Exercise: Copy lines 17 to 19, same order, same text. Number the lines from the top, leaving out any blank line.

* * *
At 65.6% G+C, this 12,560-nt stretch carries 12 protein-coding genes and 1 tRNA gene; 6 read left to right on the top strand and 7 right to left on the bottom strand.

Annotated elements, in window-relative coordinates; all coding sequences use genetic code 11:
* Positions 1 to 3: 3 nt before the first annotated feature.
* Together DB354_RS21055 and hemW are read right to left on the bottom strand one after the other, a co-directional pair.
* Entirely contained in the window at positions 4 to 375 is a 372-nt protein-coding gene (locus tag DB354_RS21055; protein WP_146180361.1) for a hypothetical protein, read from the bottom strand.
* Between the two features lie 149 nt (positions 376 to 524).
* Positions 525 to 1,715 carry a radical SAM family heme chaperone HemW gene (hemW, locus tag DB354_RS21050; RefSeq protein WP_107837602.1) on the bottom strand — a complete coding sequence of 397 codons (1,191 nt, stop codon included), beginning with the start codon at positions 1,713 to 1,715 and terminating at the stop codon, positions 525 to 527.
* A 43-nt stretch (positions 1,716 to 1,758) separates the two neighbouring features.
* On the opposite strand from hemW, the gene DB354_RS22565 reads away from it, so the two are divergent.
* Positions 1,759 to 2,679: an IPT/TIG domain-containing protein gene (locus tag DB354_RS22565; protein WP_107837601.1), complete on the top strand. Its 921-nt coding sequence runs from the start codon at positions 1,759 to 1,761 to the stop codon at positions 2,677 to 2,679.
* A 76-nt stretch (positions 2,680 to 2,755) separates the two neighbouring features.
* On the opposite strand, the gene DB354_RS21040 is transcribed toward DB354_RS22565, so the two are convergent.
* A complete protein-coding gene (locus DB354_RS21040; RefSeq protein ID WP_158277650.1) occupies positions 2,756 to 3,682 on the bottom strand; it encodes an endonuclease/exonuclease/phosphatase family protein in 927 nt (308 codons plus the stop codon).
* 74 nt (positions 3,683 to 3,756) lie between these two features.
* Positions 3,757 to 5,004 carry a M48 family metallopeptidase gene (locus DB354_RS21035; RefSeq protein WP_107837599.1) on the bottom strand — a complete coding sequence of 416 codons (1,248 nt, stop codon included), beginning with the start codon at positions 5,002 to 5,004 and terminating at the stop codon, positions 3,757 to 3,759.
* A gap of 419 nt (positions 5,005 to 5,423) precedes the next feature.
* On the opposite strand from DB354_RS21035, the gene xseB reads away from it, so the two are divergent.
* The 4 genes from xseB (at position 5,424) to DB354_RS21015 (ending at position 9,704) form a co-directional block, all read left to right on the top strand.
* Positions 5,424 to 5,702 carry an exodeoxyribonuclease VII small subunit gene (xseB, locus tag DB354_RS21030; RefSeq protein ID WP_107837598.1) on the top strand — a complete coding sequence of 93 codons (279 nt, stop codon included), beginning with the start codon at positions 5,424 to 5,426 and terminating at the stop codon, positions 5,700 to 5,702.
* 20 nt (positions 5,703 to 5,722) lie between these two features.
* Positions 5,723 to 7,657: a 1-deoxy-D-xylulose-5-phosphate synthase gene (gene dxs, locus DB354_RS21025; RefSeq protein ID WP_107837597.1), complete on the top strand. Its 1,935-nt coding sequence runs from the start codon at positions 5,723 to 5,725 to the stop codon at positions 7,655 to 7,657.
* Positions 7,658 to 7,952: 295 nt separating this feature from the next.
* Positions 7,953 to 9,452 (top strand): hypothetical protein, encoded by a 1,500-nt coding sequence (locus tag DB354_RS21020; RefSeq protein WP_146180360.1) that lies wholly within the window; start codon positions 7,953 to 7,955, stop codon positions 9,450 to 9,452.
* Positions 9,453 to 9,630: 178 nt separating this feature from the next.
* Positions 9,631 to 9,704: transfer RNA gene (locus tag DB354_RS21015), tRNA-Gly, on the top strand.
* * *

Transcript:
* On the opposite strand from DB354_RS21035, the gene xseB reads away from it, so the two are divergent.
* The 4 genes from xseB (at position 5,424) to DB354_RS21015 (ending at position 9,704) form a co-directional block, all read left to right on the top strand.
* Positions 5,424 to 5,702 carry an exodeoxyribonuclease VII small subunit gene (xseB, locus tag DB354_RS21030; RefSeq protein ID WP_107837598.1) on the top strand — a complete coding sequence of 93 codons (279 nt, stop codon included), beginning with the start codon at positions 5,424 to 5,426 and terminating at the stop codon, positions 5,700 to 5,702.